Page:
Denmark has no minimum wage
But each union negotiates a good rate with each employer, which means that most unskilled workers end up earning at least £15 an hour. Danish lawyers earn only two to three times as much as cleaners.
Teens can drink beer at 16
Though they must wait until 18 to buy spirits or cigarettes. Pupils who have turned 18 essentially get paid to go to school, receiving £136 a month for living expenses.
It's a good place to be a mother
Once your baby turns six months old, the state covers at least 75 per cent of the cost of its childcare. This allows 77 per cent of Danish mothers to work. Maternity leave lasts for a year and can be split with the father.
It is a good place to be old
Over-65s receive a basic state pension worth twice the British version.
Education costs less for the student
University is free, while the government underwrites about 70 to 80 per cent of private school fees. All university students are entitled to generous subsistence grants, regardless of parental income: £305 a month if they live at home, £614 if they live away.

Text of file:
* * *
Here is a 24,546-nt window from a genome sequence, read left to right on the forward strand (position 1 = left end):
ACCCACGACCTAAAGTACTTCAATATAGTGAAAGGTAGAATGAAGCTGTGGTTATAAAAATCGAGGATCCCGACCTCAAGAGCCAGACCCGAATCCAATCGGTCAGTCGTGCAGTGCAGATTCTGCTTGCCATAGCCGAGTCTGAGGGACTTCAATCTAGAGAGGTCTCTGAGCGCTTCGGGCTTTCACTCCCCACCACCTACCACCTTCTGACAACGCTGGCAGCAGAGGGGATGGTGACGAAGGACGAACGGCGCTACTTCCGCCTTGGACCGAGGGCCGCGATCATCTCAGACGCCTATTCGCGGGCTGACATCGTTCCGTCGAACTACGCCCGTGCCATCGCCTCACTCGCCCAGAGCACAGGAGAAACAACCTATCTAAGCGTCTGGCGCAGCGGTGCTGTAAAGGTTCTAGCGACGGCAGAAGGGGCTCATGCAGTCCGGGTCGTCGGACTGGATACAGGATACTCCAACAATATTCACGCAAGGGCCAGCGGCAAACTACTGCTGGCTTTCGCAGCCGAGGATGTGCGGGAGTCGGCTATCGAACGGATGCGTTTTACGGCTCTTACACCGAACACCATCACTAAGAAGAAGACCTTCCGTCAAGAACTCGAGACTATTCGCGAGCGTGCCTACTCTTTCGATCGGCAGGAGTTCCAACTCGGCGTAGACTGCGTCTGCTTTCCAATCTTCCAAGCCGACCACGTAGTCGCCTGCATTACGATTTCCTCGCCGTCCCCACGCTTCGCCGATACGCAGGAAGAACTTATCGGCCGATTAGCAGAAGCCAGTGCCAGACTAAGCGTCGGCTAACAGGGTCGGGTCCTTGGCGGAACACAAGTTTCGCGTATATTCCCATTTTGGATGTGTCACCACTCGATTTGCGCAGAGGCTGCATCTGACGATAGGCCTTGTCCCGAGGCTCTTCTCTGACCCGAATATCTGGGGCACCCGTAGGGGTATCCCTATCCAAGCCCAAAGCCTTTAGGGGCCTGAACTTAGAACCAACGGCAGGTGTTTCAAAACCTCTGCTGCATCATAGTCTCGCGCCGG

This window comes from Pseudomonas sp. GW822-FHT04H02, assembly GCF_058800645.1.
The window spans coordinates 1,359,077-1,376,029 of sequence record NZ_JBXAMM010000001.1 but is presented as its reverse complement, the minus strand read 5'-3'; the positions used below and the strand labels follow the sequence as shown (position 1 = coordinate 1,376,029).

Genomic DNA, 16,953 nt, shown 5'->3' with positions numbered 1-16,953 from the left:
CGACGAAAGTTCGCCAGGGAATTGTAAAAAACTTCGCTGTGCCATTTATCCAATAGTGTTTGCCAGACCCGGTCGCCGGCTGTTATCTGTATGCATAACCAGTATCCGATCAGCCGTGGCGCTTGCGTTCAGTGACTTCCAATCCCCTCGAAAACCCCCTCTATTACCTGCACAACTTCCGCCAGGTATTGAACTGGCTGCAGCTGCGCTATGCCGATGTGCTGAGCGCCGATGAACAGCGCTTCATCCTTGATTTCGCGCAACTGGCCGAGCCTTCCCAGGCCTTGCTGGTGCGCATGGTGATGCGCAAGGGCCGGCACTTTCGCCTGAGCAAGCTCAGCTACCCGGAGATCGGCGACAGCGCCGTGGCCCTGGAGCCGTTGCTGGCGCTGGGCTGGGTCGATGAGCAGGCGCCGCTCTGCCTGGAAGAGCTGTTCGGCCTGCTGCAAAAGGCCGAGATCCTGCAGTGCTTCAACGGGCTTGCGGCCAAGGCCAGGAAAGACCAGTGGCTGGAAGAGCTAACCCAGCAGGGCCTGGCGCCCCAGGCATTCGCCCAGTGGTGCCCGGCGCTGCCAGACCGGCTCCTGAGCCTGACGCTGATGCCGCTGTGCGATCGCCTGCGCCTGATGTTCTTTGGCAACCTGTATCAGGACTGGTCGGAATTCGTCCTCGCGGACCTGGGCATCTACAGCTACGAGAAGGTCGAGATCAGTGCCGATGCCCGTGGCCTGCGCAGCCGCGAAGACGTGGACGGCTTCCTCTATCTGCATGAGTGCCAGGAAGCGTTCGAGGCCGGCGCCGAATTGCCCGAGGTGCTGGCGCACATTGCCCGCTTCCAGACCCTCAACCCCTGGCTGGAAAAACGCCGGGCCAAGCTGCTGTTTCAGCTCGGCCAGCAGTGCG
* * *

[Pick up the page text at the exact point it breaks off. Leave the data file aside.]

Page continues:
The state employs 750,000 Danes
That's nearly a fifth of the workforce. To pay for it, taxes are high -- up to 64 per cent even for some on modest incomes. There is a 180 per cent car tax. VAT is 25 per cent.
Two million Danes are on benefit
That is 37 per cent of the population above 15. Depending on the situation, the jobless might receive up to 90 per cent of their previous income.
Wind power pays
Wind provides around a fifth of Danish energy. The government intends to increase this to 50 per cent by 2050.
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